# Why electromagnetic fields are defined as 4-D Function?

If electromagnetic fields propagate along 3-D spaces why are they defined as function of space (X,Y,Z) and time t.

For me would be enough to use two functions E(x,y,z) and H(x,y,z) to model the electric and magnetic field propagation, respectively. But in the literature I always found that they are defined as E(x,y,z,t) and H(x,y,z,t).

• They have to propagate in 3D space. How can you say it would be enough for you to have $E(x,y,z)$ and $B(x,y,z)$? How would you distinguish between the field at time $t_1$ and the field at time $t_2$? – ACuriousMind Oct 8 '15 at 12:45
• ACuriousMind, why would I distinguish the field at different times?. I think that the fields has the same "shape" all the time. d1u1p2xjjiahg3.cloudfront.net/… – zeellos Oct 9 '15 at 18:33

You must include the $t$ because the field configuration can change with time. Perhaps this seems counterintuitive because you are used to thinking about stationary charges and constant currents. However, imagine the following situation: you start with a charge at the origin. Then $E$ will have a peak in magnitude at the origin. Now at some later time you move your charge somehwere else; then $E$ will have a peak in magnitude at the new location of the charge. Thus $E$ depends not just on position in space but also on time.
This is really no different than how any other quantity such as velocity or position can depend on time. I could just write the position of a particle as $\vec{r}$, but if I want to emphasize that it depends on time, I will write $\vec{r}(t)$.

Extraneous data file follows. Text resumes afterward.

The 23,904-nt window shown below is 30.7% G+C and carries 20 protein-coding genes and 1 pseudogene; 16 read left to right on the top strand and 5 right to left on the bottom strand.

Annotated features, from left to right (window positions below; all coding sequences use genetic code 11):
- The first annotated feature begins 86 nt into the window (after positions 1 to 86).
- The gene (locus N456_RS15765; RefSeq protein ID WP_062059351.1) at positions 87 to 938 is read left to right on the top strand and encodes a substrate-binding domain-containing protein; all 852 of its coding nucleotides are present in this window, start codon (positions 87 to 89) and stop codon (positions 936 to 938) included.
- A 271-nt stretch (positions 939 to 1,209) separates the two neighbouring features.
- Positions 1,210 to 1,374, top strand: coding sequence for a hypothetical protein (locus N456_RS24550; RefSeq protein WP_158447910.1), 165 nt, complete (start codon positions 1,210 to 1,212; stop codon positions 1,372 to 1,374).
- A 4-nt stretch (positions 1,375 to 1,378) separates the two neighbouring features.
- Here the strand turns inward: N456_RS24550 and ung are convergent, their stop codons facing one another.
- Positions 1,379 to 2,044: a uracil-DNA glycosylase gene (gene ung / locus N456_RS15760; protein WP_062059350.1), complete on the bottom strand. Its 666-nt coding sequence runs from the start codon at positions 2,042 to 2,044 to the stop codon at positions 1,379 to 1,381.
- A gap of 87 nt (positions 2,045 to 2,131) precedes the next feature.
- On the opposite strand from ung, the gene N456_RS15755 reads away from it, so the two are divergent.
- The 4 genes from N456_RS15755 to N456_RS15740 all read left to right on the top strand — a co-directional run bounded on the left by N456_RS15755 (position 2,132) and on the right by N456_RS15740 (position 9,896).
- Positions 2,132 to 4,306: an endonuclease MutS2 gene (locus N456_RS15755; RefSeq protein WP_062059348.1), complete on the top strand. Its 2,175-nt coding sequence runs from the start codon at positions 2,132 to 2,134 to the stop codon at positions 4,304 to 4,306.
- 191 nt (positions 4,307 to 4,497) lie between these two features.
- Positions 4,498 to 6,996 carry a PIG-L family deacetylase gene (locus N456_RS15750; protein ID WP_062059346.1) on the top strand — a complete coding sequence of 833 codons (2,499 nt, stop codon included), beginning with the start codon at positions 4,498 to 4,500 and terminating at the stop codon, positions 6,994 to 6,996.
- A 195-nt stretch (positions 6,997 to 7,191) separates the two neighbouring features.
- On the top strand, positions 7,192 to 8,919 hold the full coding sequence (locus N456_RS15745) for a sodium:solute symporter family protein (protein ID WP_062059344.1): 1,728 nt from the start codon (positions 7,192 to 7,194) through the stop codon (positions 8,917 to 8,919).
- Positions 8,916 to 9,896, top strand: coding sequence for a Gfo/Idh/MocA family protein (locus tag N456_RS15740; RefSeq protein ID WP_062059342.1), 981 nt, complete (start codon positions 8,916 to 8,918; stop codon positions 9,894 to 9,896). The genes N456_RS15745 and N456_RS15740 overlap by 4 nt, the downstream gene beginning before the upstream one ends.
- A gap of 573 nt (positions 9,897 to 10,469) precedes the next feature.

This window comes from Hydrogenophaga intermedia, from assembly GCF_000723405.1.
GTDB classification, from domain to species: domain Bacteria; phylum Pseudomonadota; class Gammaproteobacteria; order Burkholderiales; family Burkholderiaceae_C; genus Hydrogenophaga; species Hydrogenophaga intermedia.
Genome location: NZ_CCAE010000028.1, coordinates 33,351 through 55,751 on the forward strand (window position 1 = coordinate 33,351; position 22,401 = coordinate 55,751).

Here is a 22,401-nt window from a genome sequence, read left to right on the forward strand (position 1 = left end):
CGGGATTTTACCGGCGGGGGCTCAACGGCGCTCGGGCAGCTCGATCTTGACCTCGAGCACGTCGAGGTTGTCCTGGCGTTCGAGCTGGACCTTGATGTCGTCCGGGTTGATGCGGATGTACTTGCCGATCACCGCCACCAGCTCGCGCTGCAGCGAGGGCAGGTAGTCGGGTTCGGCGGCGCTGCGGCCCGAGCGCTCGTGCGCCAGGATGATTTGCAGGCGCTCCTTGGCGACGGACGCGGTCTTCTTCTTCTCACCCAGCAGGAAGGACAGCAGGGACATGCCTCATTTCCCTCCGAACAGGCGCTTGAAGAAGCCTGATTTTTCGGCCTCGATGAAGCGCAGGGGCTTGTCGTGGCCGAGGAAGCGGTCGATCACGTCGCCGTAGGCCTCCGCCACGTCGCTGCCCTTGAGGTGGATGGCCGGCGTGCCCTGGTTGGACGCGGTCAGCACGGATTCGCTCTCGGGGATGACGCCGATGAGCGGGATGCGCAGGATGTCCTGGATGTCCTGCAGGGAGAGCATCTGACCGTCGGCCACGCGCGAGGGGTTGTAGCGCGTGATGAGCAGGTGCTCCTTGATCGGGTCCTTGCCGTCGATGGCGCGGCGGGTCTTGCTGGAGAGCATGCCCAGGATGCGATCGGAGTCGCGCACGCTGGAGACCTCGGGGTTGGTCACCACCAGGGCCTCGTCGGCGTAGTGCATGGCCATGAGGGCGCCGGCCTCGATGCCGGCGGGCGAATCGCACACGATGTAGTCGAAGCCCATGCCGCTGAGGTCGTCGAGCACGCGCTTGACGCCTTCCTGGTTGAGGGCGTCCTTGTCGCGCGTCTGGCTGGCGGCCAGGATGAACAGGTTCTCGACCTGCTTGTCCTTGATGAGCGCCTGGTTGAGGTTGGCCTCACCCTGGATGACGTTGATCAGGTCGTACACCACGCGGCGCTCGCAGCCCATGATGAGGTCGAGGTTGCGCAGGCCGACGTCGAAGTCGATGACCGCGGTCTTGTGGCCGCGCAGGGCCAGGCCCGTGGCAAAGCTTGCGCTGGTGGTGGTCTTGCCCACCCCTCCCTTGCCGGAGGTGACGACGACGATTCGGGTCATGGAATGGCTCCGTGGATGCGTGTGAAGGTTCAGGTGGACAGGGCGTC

Variables of a function are anything the function depends upon, namely all those characteristics such that changing any of them will result in change of the overall value of the function. To directly answer your question, electromagnetic fields depend on time as well because if you sit on the exact place $(x,y,z)$ in the universe you still measure different things according to when you measure them. That means that the field must depend on time too.
Maxwell's equations define (provided boundary conditions and differentiability) the electromagnetic field anywhere as solution of $$\textrm{div }\mathbf{D} = \rho,\qquad\textrm{div }\mathbf{B}=0$$ $$\textrm{curl }\mathbf{E}=-\frac{\partial \mathbf{B}}{\partial t},\qquad\textrm{curl } \mathbf{H} =\mathbf{j}+\frac{\partial \mathbf{D}}{\partial t}.$$ As you can see, time does appear in there despite everything; consequently the solutions will depend on it.
Equivalently you may want to consider that if you place a charge at $t=0$ somewhere in the universe, it takes a finite amount of time for the propagation to reach an observer who is located elsewhere; this is because the velocity of propagation is not infinite, hence the same observer measures different quantities at different times, since different parts of the field propagate accordingly.